Same Boat Brother

Xi Jinping and Narendra Modi are crudely in the same boat when it comes to their economies: investment rates are not what they would like. In India, the private sector, burdened by debts and spooked by tax terrorism, is holding back on investment. In China, the government’s own attempts to get away from decades of overinvestment in physical infrastructure has led analysts to trim growth forecasts to just above 7% for the year.

Beijing accepts that its reforms will mean shifting the economy to a lower gear. But it wants the transition to go as socially smoothly as possible. It is trying divert the overcapacity in generators, cement and so on to overseas markets. Hence the multibillion-dollar One Belt, One Road and its component Silk Routes. A modern-day Lenin would claim this is imperialism with Chinese characteristics.

But with some unofficial estimates putting growth as low as 5.2%, China is also backpedalling on other issues. It is softening its stance regarding archrival Japan because, as foreign observers in Beijing note, it is alarmed that Japanese FDI to China has fallen over 40% the past year.

All Your Base Belong To Us

This doesn’t mean Beijing has retracted its claws when it comes to its territorial disputes with neighbours. It has upped the stakes in the South China Sea, its most ey-popping example of snatch and grab, by building airstrips on contested atolls and coral reefs. But it has deliberately lowered the temperature when it comes to the Senkaku Islands (Daiyu Islands in China) dispute with Japan.

Chinese officials and academics insist that the easiest dispute they have is with India. The border is relatively peaceful, no one has died violently since the mid-1980s and the two countries now have “strong leaders,” the Chinese say, who can resolve the border dispute. They carefully differentiate the Indian border dispute from the South China Sea, arguing the former is a colonial leftover while the latter is about territory that is “indisputably Chinese” going back “to ancient times.” Given that India, Japan and Southeast Asia experienced an almost simultaneous assertiveness in their territorial disputes with China in the roughly 2008 to 2011 period, it will take a lot more to get Indians to buy that is true.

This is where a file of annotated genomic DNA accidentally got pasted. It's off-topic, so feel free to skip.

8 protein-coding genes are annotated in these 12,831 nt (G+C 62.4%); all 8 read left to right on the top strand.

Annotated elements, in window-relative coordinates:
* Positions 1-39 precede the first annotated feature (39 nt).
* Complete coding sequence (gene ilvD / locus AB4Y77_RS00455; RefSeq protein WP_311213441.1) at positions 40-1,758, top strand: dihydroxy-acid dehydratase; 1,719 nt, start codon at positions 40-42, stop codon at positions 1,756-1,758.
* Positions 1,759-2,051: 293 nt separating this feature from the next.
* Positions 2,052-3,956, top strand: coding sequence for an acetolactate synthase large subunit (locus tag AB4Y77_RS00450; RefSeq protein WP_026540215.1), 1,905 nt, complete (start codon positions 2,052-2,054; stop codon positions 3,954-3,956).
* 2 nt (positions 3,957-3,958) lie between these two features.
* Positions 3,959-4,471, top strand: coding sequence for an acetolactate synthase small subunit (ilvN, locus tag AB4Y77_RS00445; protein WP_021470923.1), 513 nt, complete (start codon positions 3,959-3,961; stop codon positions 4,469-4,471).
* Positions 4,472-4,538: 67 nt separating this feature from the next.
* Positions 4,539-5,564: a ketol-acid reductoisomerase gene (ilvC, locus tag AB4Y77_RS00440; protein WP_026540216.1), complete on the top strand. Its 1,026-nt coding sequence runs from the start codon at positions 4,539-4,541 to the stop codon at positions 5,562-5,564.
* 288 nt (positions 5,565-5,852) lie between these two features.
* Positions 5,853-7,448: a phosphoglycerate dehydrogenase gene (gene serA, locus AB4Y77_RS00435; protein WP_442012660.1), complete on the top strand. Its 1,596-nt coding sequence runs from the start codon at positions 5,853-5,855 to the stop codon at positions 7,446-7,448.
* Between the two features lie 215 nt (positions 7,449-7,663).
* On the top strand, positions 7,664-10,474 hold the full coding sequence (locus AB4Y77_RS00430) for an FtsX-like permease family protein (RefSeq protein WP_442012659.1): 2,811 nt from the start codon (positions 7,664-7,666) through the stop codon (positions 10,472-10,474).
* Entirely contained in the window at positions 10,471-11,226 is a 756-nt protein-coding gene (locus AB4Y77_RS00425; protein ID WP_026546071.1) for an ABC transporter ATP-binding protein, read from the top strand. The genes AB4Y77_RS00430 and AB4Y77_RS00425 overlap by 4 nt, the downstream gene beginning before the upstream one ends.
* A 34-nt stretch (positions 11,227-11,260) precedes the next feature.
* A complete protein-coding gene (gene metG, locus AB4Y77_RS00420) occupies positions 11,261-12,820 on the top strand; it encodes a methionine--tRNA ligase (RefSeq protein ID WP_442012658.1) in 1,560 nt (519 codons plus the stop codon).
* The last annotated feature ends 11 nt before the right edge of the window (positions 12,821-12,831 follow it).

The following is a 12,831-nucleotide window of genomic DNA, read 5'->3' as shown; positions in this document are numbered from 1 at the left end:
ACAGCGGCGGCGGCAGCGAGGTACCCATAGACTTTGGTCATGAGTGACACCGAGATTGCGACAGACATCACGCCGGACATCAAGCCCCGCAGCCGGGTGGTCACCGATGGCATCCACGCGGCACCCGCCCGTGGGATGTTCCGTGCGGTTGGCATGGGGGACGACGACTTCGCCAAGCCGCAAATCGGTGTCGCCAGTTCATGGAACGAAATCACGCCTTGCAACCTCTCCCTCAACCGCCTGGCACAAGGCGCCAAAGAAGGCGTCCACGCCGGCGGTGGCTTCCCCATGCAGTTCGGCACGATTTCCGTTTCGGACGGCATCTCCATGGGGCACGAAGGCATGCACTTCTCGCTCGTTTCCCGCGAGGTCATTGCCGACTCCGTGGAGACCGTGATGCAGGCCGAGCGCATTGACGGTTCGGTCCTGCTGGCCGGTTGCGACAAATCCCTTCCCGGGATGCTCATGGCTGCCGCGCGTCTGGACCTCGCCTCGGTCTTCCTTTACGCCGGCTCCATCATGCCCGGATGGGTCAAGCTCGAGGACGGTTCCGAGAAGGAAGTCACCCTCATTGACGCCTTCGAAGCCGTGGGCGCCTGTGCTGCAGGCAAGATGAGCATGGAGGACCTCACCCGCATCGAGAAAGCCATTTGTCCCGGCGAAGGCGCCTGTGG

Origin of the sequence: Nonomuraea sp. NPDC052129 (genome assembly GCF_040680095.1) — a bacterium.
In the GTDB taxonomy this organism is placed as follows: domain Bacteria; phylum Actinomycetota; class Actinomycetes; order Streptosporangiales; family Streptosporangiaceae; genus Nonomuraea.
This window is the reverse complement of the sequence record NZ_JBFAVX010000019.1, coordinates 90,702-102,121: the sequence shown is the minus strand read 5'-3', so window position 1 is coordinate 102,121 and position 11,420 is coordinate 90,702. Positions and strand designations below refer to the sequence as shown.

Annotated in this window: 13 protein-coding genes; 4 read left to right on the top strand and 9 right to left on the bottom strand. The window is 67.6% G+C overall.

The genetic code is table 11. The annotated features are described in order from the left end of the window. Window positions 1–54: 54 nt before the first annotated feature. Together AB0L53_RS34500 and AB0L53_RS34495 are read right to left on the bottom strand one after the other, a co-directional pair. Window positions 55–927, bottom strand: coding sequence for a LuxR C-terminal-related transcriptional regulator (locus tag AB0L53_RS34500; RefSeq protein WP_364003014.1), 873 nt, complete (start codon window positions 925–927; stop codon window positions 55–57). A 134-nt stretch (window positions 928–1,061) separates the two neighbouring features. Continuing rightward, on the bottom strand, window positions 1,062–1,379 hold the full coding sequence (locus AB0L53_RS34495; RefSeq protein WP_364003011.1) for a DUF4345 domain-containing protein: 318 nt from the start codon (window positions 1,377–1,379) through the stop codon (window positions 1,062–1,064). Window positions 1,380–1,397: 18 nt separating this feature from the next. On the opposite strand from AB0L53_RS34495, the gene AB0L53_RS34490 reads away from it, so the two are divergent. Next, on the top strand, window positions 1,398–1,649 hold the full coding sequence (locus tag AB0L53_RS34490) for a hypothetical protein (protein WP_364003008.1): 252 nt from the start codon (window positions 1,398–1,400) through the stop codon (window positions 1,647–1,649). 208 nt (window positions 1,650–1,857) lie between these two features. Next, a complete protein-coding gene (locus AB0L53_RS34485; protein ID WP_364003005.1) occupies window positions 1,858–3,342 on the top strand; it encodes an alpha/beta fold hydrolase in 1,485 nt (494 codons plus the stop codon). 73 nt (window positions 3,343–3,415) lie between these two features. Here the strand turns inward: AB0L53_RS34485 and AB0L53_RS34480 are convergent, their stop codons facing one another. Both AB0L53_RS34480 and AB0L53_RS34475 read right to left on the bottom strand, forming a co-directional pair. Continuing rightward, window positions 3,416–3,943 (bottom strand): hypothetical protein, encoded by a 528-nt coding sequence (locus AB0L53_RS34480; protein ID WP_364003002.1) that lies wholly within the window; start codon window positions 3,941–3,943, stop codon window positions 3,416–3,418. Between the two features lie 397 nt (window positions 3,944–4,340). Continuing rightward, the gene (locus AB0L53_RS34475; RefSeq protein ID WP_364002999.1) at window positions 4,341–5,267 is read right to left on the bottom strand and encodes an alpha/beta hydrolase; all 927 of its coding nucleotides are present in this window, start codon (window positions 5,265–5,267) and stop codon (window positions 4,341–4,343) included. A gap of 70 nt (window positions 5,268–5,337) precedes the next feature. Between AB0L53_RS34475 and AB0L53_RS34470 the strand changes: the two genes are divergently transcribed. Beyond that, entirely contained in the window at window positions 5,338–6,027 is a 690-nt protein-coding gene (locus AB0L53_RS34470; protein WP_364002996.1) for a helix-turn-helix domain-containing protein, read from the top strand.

Cyber Modi

Narendra Modi’s visit, and especially his decision to open an account on the Chinese Twitter, Weibo, have generally gone down well in China. His number of followers tripled during his state visit and his selfie with Chinese premier Li Kejiang received 35 million hits. “It went viral,” said an Indian official.

Modi get a fair amount of abuse, largely by Chinese demanding India return “South Tibet”, their name for Arunachal Pradesh. Interestingly comments on the Weibo account now appear only in select times in the evening and morning which everyone assumes is by Chinese censors – removing the more egregious insults against Modi.

But Modi gets credit for wading into the wild dog world of social media. Tea Leaf Nation, a website that analyses Chinese social media, noted only five world leaders have dared to reach out to Chinese via cyberspace. In large part because of a fear of similar hypernationalistic abuse. It doesn’t help that Facebook and Twitter, where a more global audience could have balanced the Chinese commentary, are banned in the Middle Kingdom.

Chinese commentators across the board say the image of both India and knowledge of Modi has increased positively as a consequence.

And, yes, at least part of the crowd of 3000 who waved at Modi when he exited a Xian temple was spontaneous: the Indian prime minister had made the decision to take a walkabout on the spot, much to the horror of his security.

One Belt One Voice

Everything in China, one sometimes feels, ends up going back to One Belt, One Road – Xi Jinping’s grand plan to build a global infrastructure network with China at the centre. Everyone in China somehow connects what he is doing with One Belt, One Road – no matter how tenuous the link. I fully expected a noodle chef to say, “My noodle look like Maritime Silk Route.”